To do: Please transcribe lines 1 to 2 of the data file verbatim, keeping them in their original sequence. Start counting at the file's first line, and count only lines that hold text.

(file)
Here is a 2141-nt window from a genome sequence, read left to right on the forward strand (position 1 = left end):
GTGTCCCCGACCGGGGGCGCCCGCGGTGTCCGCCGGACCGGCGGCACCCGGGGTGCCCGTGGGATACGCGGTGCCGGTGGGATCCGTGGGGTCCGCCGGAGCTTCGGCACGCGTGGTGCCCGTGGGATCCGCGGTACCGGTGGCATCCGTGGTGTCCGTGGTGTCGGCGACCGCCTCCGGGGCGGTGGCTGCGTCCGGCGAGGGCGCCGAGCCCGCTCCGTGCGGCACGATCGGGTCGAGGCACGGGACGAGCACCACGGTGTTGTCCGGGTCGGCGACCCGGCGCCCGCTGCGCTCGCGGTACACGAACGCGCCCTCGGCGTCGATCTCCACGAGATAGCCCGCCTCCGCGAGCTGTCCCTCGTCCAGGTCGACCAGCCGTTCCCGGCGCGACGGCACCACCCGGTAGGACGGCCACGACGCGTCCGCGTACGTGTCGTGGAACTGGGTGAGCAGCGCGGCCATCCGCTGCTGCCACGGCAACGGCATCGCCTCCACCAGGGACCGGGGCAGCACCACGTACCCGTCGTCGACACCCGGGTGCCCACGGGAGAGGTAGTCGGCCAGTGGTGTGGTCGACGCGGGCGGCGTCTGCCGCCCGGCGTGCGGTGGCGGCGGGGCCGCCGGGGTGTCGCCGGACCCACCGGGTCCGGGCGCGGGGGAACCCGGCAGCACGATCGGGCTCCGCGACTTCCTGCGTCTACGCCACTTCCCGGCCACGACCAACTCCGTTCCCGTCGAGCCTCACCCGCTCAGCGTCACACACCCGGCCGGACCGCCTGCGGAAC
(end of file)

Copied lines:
Here is a 2141-nt window from a genome sequence, read left to right on the forward strand (position 1 = left end):
GTGTCCCCGACCGGGGGCGCCCGCGGTGTCCGCCGGACCGGCGGCACCCGGGGTGCCCGTGGGATACGCGGTGCCGGTGGGATCCGTGGGGTCCGCCGGAGCTTCGGCACGCGTGGTGCCCGTGGGATCCGCGGTACCGGTGGCATCCGTGGTGTCCGTGGTGTCGGCGACCGCCTCCGGGGCGGTGGCTGCGTCCGGCGAGGGCGCCGAGCCCGCTCCGTGCGGCACGATCGGGTCGAGGCACGGGACGAGCACCACGGTGTTGTCCGGGTCGGCGACCCGGCGCCCGCTGCGCTCGCGGTACACGAACGCGCCCTCGGCGTCGATCTCCACGAGATAGCCCGCCTCCGCGAGCTGTCCCTCGTCCAGGTCGACCAGCCGTTCCCGGCGCGACGGCACCACCCGGTAGGACGGCCACGACGCGTCCGCGTACGTGTCGTGGAACTGGGTGAGCAGCGCGGCCATCCGCTGCTGCCACGGCAACGGCATCGCCTCCACCAGGGACCGGGGCAGCACCACGTACCCGTCGTCGACACCCGGGTGCCCACGGGAGAGGTAGTCGGCCAGTGGTGTGGTCGACGCGGGCGGCGTCTGCCGCCCGGCGTGCGGTGGCGGCGGGGCCGCCGGGGTGTCGCCGGACCCACCGGGTCCGGGCGCGGGGGAACCCGGCAGCACGATCGGGCTCCGCGACTTCCTGCGTCTACGCCACTTCCCGGCCACGACCAACTCCGTTCCCGTCGAGCCTCACCCGCTCAGCGTCACACACCCGGCCGGACCGCCTGCGGAAC